Music Notes – Ghosts of Hip-Hop

Heavy D performing at the 2011 BET Hip Hop Awards on October 1

On Tuesday, November 8, 2011, the world lost hip-hop icon Dwight Arrington Myers, better known as “The Overweight Lover” Heavy D, at the young age of 44. Many were shocked and saddened to hear of his passing, a wave of grief spanning not just the hip-hop community, but stage, screen, television and other music genres. I am especially saddened because he is of my generation – I owned copies of, listened to, and danced and sang along to his music.  He will be missed and I am praying for his family in their time of loss.

Being the classic hip-hop head that I am, I had to do a little extra reflecting at this time. I have found myself shying away from the radio and social media tributes, perhaps wanting to grieve in my own private way. Perhaps it is because my grief is larger than just over the loss of such a talented young man. While riding today, I heard Run-DMC’s first hit, “Sucker MCs” on a classic hip-hop station and smiled, as this was the second rap hit I learned to recite by heart (The Sugarhill Gang’s “Rappers Delight” being the first). I thought of Heavy D and how his early hits with Heavy D and The Boys were part of a clean and refreshing new hip-hop/R&B sub-genre called “New Jack Swing.” I reflected on a post I wrote back in January, “Maybe Hip-Hop IS Dead After All?” and decided to revisit my affirmation about the death of hip-hop.

Listening to Run-DMC made me think of Jam Master Jay’s untimely death some years ago. Interestingly enough, it was through social media outlets that I read the unbelievable news of both Jay and Heavy D. There has been no Tweet or Facebook post that declares hip-hop’s demise, yet I feel that pieces of the hip-hop I met and loved as a youth are slowly being lost. Lost, first through the physical deaths of some of its originators, and then through the unfortunate desecration of this sacred genre by so-called artists whose “songs” are filled with a myriad of excessively profane, misogynistic and often downright nonsensical and unoriginal lyrics. Much of today’s so-called hip-hop is merely a bad genetic mutation of the original rap/hip-hop music of the 70’s, 80’s and even early 90’s.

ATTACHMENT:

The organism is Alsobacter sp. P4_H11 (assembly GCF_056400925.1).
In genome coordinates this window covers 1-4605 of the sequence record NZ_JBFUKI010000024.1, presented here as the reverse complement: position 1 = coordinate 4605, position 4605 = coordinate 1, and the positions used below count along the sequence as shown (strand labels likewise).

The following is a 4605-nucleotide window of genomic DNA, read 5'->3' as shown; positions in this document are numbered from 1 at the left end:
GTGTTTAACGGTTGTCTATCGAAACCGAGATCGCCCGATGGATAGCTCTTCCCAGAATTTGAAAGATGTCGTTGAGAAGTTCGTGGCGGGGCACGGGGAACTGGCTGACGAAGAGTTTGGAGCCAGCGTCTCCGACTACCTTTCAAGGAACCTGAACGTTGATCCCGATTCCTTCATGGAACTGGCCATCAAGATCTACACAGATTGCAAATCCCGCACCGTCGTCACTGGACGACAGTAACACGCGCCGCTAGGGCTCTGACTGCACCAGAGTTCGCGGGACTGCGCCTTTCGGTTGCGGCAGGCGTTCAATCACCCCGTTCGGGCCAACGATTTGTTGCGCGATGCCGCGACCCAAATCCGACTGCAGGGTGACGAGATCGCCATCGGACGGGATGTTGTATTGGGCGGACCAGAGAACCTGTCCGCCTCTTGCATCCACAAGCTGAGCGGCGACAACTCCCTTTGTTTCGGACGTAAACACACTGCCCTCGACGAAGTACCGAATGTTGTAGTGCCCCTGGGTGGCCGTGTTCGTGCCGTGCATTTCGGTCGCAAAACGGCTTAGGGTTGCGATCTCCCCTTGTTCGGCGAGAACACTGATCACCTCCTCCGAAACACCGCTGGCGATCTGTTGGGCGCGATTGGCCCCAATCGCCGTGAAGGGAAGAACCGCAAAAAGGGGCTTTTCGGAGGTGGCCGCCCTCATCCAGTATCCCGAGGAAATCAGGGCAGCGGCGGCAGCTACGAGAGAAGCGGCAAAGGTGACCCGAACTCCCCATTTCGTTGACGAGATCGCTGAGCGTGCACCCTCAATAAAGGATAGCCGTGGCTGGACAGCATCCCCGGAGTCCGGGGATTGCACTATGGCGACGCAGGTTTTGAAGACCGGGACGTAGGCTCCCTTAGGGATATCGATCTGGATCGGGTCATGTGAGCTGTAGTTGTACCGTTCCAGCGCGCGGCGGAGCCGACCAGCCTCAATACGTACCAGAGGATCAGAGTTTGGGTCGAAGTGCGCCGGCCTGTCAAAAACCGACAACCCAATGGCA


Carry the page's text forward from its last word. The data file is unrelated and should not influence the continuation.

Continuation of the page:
I remember when my sister first purchased the “Rapper’s Delight” 12-inch. It was around Christmas and we were having a big family dinner at our house. My mother had heard of this “rap” and she insisted we play it and show our aunts and uncles how “y’all dance to this rap music.” I remember my family being totally amazed that I knew all the words to the short version of RD (side note: who remembers there was a “long version” and a “short version?” You were a real fiend if you actually memorized the “long version!”) And we had FUN…you could actually recite the lyrics without fear of being popped in the mouth for using foul language (OK, well maybe with the exception of the term “super-sperm,” but that’s neither here nor there!). Even Sucker MCs and other raps of that time were relatively profanity-free. Imagine having the family gathered around this Thanksgiving to hear the youngins singing some Lil’ Wayne tune! (Oh, the horror!)

Some say I’m hard on the game. No, I’m hard on what’s happening in the game. I’m hard on people standing on the shoulders of Run-DMC, Heavy D, KRS-One, Afrikaa Bambaataa, Roxanne Shante, DJ Sha-Rock and so many others, only to produce some of the garbage that is being labeled as hip-hop. The hip-hop I knew is DEAD. Any remnants are found only in independent and underground movements, in the halls of hip-hop history, and kept alive in proxy through classic hip-hop radio programming. We need to remind the youngins of the early hip-hop movement – the sound, the quality, the LYRICS! Hoping the ghosts of hip-hop come and pinch today’s artists and encourage them to do better.

Rest in peace Heavy D…remembering your last Tweet – “BE INSPIRED.”

Related Posts:

Music of My Mind

Maybe Hip-Hop IS Dead After All? 

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